If meaning is use, then a theory of meaning is a description of use not an analysis of sense. This is the message of Wittgenstein’s Philosophical Investigations, as commonly understood. Instead of analyzing what a sentence means, breaking it into parts, providing necessary and sufficient conditions, we should aim for a perspicuous description of use, a survey of the practical capacities that constitute mastery of a language. Not ideal composite unities (the “proposition” of the Tractatus) but the concrete multifarious phenomena of actual speech, spread out in time, located in a context: performances not propositions, deeds not definitions, actions not analyses. Thus, we abandon the quest for analysis and replace it with something completely different; we change the form of a theory of meaning, and hence the form of a philosophical production. The picture of a unified but composite sense, capable of analysis, is dropped in favor of the idea of a multi-faceted linguistic practice, susceptible only to open-ended description not scientific dissection. No more talk of combinations of objects, hidden forms, final analyses, logical pictures, parts and wholes, simples and complexes. Meaning is not a structured whole, internally articulated, but a pattern of use distributed in time and place, a multiplicity of practical moments. Wittgenstein doesn’t say much of a systematic nature about this pattern of use, but it is possible to reconstruct the outlines of what he had in mind (or what readers have taken away from his text). First, we have the antecedents to a particular occasion of use: what led up to the occasion, particularly the training the speaker received, but also what was going on that caused the speaker to speak as he did (what we might think of as the historical context of the occasion of use). Second, we have the consequences of the use in question—its effect on hearers, the way it changed the state of things (to put it as vaguely as necessary). The use has a future as well as a past. For example, the act of speech might lead to a belief formed or an action carried out or a reply made. Third, we have the criteria of assertion for the sentence involved (if it is an assertoric sentence): what made the speaker think his utterance was warranted, the evidence he had at his disposal. Fourth, we have the purpose of the act—what the speaker was aiming to achieve, the function of his words. He might be trying to induce a belief or getting his interlocuter to act in a certain way (“Please shut the door!”). So, the pattern of use includes historical context, future developments, criteria, and purpose—a motley collection of fragments quite unlike a classical proposition or thought (in Frege’s sense). As an example, I will cite a certain kind of speech act occurring during a tennis match, which puts the use theory in the best light. At a certain point the umpire says “Fifteen all”: what was the pattern of use he exemplified? The past context includes the fact that a tennis match is underway and this match led him to make his utterance—his past and present surroundings form the context of utterance. The future consequences include the players continuing to play until the game is won, the server is reversed, and a new game commences. The criteria involve where the ball landed during the point, and hence who won the point. The purpose of the utterance was to indicate the score, with the further purpose of determining who wins the match. This is all rule-governed behavior, an embedding of speech in a non-linguistic context, a customary practice, a form of life, a sequence of choreographed actions. Describing it is nothing like analyzing the momentary meaning of the sentence “Fifteen all”—its sense, propositional content, what passes before the speaker’s mind (if anything). Use is not an inner something like grasping a sense, a kind of intellectual perception; it is a practical ability, a mode of action. Thus, analysis is banished and perspicuous description takes its place. But is this really true? Has analysis been banished? Haven’t we replaced a complex of objects (Tractatus) with a complex of actions (Investigations)? For the use is itself made up of a series of connected elements: it has a kind of composite unity. Specifically, it is composed of the four elements we have identified: history, results, criteria, and purpose. We have analyzed the total use into four parts, all connected. We haven’t changed the method of philosophy, only its objects. We have introduced a new type of complex whole—a pattern of use—and analyzed it into its constituents. It has parts, components, just as a classical proposition has parts, components. Use therefore has a componential analysis. Indeed, these components can be converted into necessary and sufficient conditions: each aspect of total use is necessary and together they are sufficient. The meaning of “Fifteen all” is given via a description of these components of use, suitably linked together: the sentence would not mean what it does (according to the use theory) without the contribution of each component, and the conjunction of them is sufficient for that meaning. What we have here is a classical analysis of a concept—the concept of meaning. We have a whole with parts, capable of analytic breakdown, a composite kind. And how else could meaning be explicated? Certainly not by some sort of unstructured simple event, an unanalyzable deed: meaning is inherently complex, so any account of it must respect this complexity. It is a sophisticated organized human achievement not an unanalyzable atom of semantic goop. Nor could it be just a chaotic collection of unrelated activities: the components of use must be intelligibly related to each other. A language game is a unified entity made up of separable parts; it can therefore be analyzed (what can’t be analyzed?). It is neither random nor indivisible. Thus, linguistic use is a complex assemblage capable of analysis. If we think of use as a card-carrying behaviorist might, we could say that meaning is a matter of a structured sequence of behaviors (stimulus and response) that can be divided into sub-behaviors, which can also be further divided—that is, the relevant behavior has the usual type of analysis. There is really no alternative to analysis, unless you want to go magical and mystical (use as an emanation of spirit with neither parts nor aspects). Pragmatism is as analytical as logical atomism; it just shifts the locus of analysis (from facts to actions). This means that its methodological burdens are much the same as those of other approaches: it has to give an intelligible account of the constitution of whatever it chooses as the intellectual foundation of its theories. It cannot shirk necessary and sufficient conditions, or take refuge in airy slogans (“In the beginning was the deed”). In the case of Wittgenstein, we need to be told what the use is exactly and how it determines a unique meaning for any arbitrary sentence of the language. We need an analysis of use not merely an inarticulate pointing or positing. The whole idea of a non-analytic style of philosophy is really an abnegation of intellectual responsibility (this is no doubt why it appeals to a certain kind of mind).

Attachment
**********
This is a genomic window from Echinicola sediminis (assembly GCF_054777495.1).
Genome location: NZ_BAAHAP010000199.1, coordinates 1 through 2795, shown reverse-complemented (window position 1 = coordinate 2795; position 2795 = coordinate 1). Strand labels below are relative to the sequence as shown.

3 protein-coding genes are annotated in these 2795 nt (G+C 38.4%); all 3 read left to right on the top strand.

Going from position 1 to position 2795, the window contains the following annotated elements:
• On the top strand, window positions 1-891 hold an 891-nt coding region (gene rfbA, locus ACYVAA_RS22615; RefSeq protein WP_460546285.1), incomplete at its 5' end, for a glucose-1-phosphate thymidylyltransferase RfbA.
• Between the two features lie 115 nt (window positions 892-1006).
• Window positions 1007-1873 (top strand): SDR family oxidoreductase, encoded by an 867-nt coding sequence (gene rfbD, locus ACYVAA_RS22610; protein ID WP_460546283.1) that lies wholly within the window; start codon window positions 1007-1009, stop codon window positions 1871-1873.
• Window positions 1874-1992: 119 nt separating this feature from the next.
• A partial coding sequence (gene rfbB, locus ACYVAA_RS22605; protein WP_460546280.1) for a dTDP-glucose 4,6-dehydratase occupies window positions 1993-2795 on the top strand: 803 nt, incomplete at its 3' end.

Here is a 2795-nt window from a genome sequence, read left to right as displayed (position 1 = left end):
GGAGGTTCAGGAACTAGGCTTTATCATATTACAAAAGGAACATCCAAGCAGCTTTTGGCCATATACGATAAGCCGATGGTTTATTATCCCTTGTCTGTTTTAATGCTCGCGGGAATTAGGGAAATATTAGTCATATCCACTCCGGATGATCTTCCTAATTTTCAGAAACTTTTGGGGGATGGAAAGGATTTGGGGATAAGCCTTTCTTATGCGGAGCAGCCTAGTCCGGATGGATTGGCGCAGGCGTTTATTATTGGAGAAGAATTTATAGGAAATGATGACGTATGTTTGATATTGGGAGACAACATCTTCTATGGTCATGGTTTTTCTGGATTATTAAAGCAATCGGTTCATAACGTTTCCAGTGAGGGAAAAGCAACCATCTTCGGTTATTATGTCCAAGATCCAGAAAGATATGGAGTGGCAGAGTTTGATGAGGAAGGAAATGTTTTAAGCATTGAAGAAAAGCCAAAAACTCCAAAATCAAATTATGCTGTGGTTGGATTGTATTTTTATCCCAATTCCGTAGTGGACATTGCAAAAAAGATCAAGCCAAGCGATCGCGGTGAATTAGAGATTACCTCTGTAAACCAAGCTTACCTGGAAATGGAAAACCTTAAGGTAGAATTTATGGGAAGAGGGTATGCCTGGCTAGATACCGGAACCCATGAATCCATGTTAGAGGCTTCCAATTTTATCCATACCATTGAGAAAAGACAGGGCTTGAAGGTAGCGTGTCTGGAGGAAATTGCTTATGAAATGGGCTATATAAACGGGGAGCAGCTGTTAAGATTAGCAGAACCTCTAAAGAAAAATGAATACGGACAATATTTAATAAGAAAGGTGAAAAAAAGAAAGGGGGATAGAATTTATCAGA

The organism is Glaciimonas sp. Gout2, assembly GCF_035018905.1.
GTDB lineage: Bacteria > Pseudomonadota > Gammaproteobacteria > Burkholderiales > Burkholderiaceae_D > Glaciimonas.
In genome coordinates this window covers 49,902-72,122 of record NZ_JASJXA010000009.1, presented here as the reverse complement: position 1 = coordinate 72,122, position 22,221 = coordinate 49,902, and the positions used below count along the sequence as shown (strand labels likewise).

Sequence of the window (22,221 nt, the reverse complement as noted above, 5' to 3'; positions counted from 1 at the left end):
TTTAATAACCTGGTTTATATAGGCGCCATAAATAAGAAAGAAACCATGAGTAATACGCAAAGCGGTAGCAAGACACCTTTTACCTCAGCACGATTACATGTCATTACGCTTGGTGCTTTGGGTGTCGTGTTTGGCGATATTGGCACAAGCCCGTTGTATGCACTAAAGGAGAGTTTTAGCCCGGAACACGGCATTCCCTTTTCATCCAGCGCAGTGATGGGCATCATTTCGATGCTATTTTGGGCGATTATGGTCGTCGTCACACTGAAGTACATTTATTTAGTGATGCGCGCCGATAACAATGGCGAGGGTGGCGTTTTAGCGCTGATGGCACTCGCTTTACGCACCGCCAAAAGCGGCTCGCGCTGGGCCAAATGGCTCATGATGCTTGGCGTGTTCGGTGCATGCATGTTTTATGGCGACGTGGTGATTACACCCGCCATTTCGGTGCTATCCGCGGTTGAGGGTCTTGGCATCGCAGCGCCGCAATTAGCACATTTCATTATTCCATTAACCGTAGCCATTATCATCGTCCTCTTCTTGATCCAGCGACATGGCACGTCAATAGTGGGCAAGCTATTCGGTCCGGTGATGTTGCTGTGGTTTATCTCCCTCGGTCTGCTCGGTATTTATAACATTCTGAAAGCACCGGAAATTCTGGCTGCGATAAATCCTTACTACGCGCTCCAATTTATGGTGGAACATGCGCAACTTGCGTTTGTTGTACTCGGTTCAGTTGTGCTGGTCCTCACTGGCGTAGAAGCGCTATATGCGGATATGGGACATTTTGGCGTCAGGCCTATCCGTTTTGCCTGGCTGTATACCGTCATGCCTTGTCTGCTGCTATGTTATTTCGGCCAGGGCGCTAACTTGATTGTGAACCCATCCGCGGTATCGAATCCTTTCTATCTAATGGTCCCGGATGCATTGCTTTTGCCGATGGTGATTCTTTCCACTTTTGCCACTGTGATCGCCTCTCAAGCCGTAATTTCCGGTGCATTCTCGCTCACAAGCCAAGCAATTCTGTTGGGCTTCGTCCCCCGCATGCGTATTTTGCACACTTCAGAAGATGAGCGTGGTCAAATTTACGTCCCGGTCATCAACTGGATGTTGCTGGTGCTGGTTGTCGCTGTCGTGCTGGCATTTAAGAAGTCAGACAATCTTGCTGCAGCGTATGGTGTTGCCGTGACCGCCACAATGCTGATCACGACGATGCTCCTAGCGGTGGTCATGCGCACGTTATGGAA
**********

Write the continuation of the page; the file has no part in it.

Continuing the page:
For the dedicated conceptual analyst, an adequate use theory of meaning would assume the following form: A sentence S has a (meaning-conferring) use if and only if (a) S has an appropriate history, (b) S has certain kinds of result, (c) there are criteria for the assertion of S, and (d) there is a purpose to uttering S. It would then be necessary to spell out these conditions in more detail to avoid counterexamples and circularities (as well as intolerable vagueness). None of this would be easy, but it is what theory demands. This would be good old-fashioned conceptual analysis. Then we would need to extend the theory from sentences to words—and good luck with that! A use theory will face all the challenges of any philosophical theory.